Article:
Pfizer and Allergan are merging to become the behemoth of the pharmaceutical industry. A big reason for this merger is taxation: Allergan, the lower taxed Irish company, will absorb Pfizer, the more heavily taxed US company. This type of transaction is called a tax inversion, and I am writing this article to help explain what this, and the related concepts of corporate governance and corporate taxation, means.
First, let’s talk about a corporation. A corporation is a legal entity that can own assets and enter into contracts with other parties for the purpose of an enterprise owned by many individuals. The corporation is the legal representation of ownership by several parties. How much each party owns of the enterprise is determined by the number of shares they own in the company.
For example, if the company has 1.000.000 shares of ownership outstanding, and I own 300.000 of those shares, then I own 30% of the company. All of these shareholders, despite being owners, can’t be involved in every operational decision of the company (that’d be havoc). So these shareholders vote on a group of people called the board of directors, whose job it is to find people to run the enterprise to the liking of the shareholders. And if not, the shareholders will vote them out.
The board will appoint people to positions such as the “chief executive officer” and the “chief financial officer”, and set compensation for them. If shareholders feel the person is not worth the salary, they can vote out the board as recourse.
In assessing the performance of a corporation, there are three main financial statements:
Balance sheet: a snapshot of the company’s assets and liabilities. This is where you find the company’s net worth.
Income statement: shows the revenues and expenses of a company over a period of time. The money left over is called earnings/net income/profits.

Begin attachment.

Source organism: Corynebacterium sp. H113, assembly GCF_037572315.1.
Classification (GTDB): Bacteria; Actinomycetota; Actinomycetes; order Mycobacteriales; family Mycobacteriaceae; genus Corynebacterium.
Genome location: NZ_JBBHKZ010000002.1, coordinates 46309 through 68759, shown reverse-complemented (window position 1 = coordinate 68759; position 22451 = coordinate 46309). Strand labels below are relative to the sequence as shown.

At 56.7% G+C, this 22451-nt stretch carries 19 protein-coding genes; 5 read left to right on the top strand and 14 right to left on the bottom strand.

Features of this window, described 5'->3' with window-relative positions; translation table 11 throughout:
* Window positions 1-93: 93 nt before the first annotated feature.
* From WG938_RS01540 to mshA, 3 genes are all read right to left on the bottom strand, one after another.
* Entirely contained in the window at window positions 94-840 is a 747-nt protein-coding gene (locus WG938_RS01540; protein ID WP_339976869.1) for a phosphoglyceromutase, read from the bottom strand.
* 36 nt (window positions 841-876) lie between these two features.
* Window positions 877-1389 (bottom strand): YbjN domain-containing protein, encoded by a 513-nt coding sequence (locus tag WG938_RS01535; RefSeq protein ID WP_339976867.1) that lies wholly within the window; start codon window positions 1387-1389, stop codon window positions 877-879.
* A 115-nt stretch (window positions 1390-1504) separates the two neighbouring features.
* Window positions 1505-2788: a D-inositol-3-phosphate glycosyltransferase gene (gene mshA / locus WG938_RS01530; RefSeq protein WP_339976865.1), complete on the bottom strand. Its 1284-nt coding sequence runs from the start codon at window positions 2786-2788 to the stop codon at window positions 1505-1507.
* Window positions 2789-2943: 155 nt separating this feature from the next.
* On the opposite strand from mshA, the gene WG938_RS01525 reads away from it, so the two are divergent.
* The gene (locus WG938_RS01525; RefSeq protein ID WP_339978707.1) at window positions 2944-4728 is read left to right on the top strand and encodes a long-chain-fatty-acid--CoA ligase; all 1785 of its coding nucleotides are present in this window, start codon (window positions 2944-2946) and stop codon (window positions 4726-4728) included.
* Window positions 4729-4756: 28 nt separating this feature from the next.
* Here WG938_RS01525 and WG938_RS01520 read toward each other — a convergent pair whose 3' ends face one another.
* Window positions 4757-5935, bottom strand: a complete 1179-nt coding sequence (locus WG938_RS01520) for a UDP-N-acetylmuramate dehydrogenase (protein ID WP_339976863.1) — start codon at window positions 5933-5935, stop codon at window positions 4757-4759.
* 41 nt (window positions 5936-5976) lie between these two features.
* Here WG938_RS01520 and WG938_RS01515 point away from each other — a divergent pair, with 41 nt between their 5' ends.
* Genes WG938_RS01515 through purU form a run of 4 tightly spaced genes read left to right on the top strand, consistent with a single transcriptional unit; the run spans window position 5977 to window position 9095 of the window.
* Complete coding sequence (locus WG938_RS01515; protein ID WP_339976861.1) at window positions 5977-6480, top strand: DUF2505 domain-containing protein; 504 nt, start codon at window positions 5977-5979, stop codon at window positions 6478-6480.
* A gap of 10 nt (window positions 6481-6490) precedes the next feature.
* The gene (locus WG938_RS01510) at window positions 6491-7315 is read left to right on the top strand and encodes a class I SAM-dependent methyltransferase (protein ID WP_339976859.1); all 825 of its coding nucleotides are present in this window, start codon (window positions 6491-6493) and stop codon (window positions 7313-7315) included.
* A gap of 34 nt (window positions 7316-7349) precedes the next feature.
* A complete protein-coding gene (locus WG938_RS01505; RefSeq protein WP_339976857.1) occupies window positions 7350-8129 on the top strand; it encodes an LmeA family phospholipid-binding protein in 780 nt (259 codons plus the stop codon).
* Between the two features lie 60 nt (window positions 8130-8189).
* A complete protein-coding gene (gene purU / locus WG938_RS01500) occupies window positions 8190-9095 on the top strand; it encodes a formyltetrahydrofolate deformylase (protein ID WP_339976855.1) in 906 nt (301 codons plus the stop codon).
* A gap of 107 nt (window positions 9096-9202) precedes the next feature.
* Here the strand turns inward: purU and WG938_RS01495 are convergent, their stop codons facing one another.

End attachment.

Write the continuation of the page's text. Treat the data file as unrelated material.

Statement of cash flow: cash going in and out of the company in its operating, financing, and investment activities. Public companies create these statements for the public in quarterly report (10q) and its annual audited report (10k).
The Income Statement
The financial statement that is important for understanding a tax inversion, is the income statement. This is what one would look like:
Revenue/sales from the reporting period
– minus cost of goods sold (unit costs)
= gross profit
– operating costs (payroll/utilities/rents)
= operating profit
– interest expense (for the debts of the company)
= earnings before taxes (this is the portion of a company’s profit that is taxed)
– tax expense
= net income/earnings
Net income is what people refer to as the “bottom line” when they say “it’s all about the bottom line.” Net income is the money that can be paid to shareholders and/or reinvested into the company in order to grow the company.
So if you’re the CEO of the company you are sensitive to earnings, because angry shareholders mean changes in management.
How do you increase earnings by increasing revenues or making any of those subtractions a smaller number:
– Reducing the costs in producing your good or service;
– Reducing the cost to operate by cheaper rents, less payroll, cheaper vendor costs;
– Reducing the debt-reducing interest on that debt;
– Reducing the amount of taxes the company pays.
A corporation gets taxed based on where the corporation is incorporated, not necessarily where its operations occur. So a company in Ireland can have US offices and US-based employees, but still pay the Irish tax rate. When one corporation merges with another it gets taxed at the rate of the remaining corporation (Allergan in this case, thus paying Irish taxes).
Does this mean jobs move? Not necessarily. It depends on how much they merge the companies operationally. If they are merged legally they may still operate independently as they do now.
The top rate for use taxes is 39%.
It’s completely rational for companies to seek a lower tax burden, although of course it’ll always raise the ire of the political elite, feeling sore over the loss of tax revenue.
Do politicians have a right to be cross? I don’t think so. These companies are generally providing goods and services, and companies have a responsibility to their customers and to their shareholders. They don’t have a responsibility to governments who want to sneak extra tax income beyond the sales tax from the commerce they bring in and income tax their workers pay.
If countries want more companies to be domiciled within their jurisdictions, they should lower their tax rates.
If they aren’t bringing in enough tax income they should take a good hard look to see if every social or military contract is as necessary as their contractors and lobbyists will argue they are. Is every dollar of corporate subsidies and foreign aid truly well spent?
Government won’t ask these questions unless it has to, and the more inversions there are, the closer we get some level of introspection from policymakers.
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